Novel concept of exhaust gas tract improves turbocharging in combustion engines

Turbochargers significantly increase engine performance and efficiency. Combustion engines currently possess various control elements that operate using different modes and restrictions. At the University of Stuttgart, a concept was developed to better control turbochargers. The innovative MEDUSA concept is suitable for turbocharging diesel and gasoline engines particularly. This inexpensive and mechanically robust alternative to conventional concepts is truly interesting for automobile manufacturers. They will be interested to learn that MEDUSA is particularly well suited for engine downsizing and higher engine exit temperatures.

Conventional approaches for the gas flow onto the turbine wheel of a turbocharger all collect exhaust gas from each cylinder in a manifold which subsequently flows onto the rotor via a volute housing. At low engine speeds and loads, the best turbocharging results are currently achieved using the VTG control element (Variable Turbine Geometry). Adjustable guide vanes integrated in the turbine housing enable optimum boost pressure control and flow to the impeller across the entire operating range. However, the material of these guide vanes is generally not suitable for high temperatures, so that this method is not a viable option for modern downsized gasoline engines. This is where the so-called waste-gate turbochargers come into play. They are basically uncontrolled and only divert part of the engine mass flow around the turbine at operating points with higher output.

This is where the Medusa system enters into the picture. Medusa is being developed and tested at the Institute of Thermal Turbomachinery and Machinery Laboratory (ITSM) under the direction of Prof. Damian Vogt: In this case, the control does not take place via guide vanes, but via inflow channels that end in nozzles. These valves can be switched on or off and therefore – in contrast to current waste gate chargers – ensure an improved response behavior and higher dynamics in the partial load range.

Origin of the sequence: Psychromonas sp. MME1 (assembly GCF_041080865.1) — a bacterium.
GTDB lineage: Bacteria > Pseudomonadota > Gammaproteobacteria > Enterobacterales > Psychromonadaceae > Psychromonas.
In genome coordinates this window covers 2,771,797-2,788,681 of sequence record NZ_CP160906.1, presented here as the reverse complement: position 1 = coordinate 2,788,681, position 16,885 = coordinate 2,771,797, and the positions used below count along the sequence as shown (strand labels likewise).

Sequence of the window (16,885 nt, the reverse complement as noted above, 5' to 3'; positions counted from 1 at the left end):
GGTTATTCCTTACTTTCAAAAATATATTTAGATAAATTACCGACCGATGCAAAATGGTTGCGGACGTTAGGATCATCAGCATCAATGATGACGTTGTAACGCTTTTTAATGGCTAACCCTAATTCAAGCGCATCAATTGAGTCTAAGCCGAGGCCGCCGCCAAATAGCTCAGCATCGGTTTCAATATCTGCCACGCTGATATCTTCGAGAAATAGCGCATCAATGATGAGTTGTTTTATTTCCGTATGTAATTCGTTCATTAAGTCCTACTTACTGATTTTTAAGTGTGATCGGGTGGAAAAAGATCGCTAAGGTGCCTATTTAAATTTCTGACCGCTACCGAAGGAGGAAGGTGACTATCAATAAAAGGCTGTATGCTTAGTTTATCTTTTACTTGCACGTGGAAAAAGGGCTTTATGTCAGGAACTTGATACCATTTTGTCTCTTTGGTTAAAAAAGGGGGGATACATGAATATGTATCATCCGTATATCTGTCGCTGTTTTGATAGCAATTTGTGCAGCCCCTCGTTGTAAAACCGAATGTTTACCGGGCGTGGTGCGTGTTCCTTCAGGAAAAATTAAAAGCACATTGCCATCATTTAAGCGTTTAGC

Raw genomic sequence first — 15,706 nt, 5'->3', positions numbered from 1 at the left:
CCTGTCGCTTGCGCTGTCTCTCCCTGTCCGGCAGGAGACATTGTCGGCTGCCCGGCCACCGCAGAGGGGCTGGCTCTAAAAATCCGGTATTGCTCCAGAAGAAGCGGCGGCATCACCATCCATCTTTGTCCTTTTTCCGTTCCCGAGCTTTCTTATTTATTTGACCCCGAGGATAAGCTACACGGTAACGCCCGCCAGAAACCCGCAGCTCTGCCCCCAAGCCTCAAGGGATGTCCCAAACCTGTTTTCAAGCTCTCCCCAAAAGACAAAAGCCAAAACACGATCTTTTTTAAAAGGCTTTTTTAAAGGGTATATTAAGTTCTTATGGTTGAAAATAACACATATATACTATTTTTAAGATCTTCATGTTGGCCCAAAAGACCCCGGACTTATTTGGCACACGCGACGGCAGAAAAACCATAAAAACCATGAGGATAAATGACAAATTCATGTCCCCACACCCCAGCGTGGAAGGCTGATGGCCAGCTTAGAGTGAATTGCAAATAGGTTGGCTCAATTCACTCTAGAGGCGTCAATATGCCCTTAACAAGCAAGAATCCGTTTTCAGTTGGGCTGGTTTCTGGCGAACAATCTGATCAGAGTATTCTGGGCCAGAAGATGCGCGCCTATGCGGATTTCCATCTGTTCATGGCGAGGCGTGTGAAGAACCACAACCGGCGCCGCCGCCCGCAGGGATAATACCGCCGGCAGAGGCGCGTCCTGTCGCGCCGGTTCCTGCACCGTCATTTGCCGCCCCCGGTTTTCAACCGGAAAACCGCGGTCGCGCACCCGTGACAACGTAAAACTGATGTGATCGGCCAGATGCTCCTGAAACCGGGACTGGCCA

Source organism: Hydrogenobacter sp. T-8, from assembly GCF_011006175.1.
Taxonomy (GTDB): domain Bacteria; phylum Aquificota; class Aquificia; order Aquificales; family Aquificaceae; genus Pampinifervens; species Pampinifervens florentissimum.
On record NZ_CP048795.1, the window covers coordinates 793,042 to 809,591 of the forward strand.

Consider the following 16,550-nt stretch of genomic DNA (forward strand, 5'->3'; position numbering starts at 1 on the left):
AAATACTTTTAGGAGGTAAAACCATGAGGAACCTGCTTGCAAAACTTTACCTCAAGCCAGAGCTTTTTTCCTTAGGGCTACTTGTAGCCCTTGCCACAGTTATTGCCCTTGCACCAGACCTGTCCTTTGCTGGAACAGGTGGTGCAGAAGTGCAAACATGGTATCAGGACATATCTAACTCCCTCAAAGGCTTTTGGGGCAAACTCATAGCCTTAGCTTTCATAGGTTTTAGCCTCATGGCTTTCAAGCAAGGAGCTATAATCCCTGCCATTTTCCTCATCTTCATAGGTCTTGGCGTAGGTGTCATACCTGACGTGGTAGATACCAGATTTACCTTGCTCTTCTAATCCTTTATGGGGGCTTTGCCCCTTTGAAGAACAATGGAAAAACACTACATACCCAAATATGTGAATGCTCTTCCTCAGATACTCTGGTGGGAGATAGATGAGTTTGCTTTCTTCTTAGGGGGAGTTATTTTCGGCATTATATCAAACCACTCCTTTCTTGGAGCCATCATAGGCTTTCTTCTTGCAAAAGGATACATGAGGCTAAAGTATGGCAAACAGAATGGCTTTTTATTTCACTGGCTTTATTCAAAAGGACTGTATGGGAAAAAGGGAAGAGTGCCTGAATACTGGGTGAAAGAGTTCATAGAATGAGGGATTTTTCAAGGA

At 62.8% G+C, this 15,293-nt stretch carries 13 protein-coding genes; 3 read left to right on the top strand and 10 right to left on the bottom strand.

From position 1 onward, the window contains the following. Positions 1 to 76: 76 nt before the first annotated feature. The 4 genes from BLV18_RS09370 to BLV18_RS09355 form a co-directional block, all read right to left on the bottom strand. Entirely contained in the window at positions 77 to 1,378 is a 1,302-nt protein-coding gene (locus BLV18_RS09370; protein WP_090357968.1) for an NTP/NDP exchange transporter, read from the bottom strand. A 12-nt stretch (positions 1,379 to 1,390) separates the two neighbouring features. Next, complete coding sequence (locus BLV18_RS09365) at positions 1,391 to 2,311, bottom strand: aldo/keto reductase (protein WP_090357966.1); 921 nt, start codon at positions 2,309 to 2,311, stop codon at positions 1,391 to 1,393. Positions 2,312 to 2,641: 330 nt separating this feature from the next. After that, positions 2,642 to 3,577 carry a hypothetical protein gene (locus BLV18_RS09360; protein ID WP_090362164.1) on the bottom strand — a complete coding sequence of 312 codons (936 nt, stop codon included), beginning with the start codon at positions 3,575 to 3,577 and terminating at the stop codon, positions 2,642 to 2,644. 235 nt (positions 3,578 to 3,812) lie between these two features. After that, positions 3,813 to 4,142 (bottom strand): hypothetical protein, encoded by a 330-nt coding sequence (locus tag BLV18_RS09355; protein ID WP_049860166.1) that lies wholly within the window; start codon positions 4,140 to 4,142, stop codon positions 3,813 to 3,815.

The basic idea of the MEDUSA (Multiple Exhaust Duct with Source Adjustment) control concept is to divide the turbine inlet into several sectors along the circumference and to control the inflow of the various sectors individually by means of valves. This partial admission approach works similar to a Variable Nozzle Turbine (VNT) control system and allows an increase in the turbine inlet pressure at low engine mass flows by closing turbine inlet segments and thus restricting the effective flow area. As a result, higher turbocharger power output at low engine load conditions can be achieved and hence the gas acceptance behavior is significantly improved. On the other hand, the swallowing capacity of the turbine at full load is increased compared to conventional wastegate-turbochargers, so that the turbine wheel can be designed smaller, which in turn leads to lower inertia and reduces the so-called turbo-lag.

The mechanical control unit used is very robust, especially at high exhaust temperatures, as the valves used are not integrated in the turbine housing, but are mounted externally. It is precisely this feature that makes using the MEDUSA charger in combustion engines so interesting, especially when it comes to economical downsized engines, small engines or range extenders (as used in the field of electromobility). Recent tests on the engine test bench have shown that the method really works. Reliable performance data are published in March 2019 and now available.

Patents for the MEDUSA charger have been granted in Europe (EP 2 647 808) and the USA (US 9,267,418), Japan and China. The University of Stuttgart has entrusted Technologie-Lizenz-Büro (TLB) GmbH with the commercial implementation of the invention and is looking for industrial partners for the market launch phase. TLB GmbH offers companies the opportunity to license the patented technology or possibly to purchase the industrial property rights.
For further information, please contact: Innovation Manager Dr.-Ing. Hubert Siller (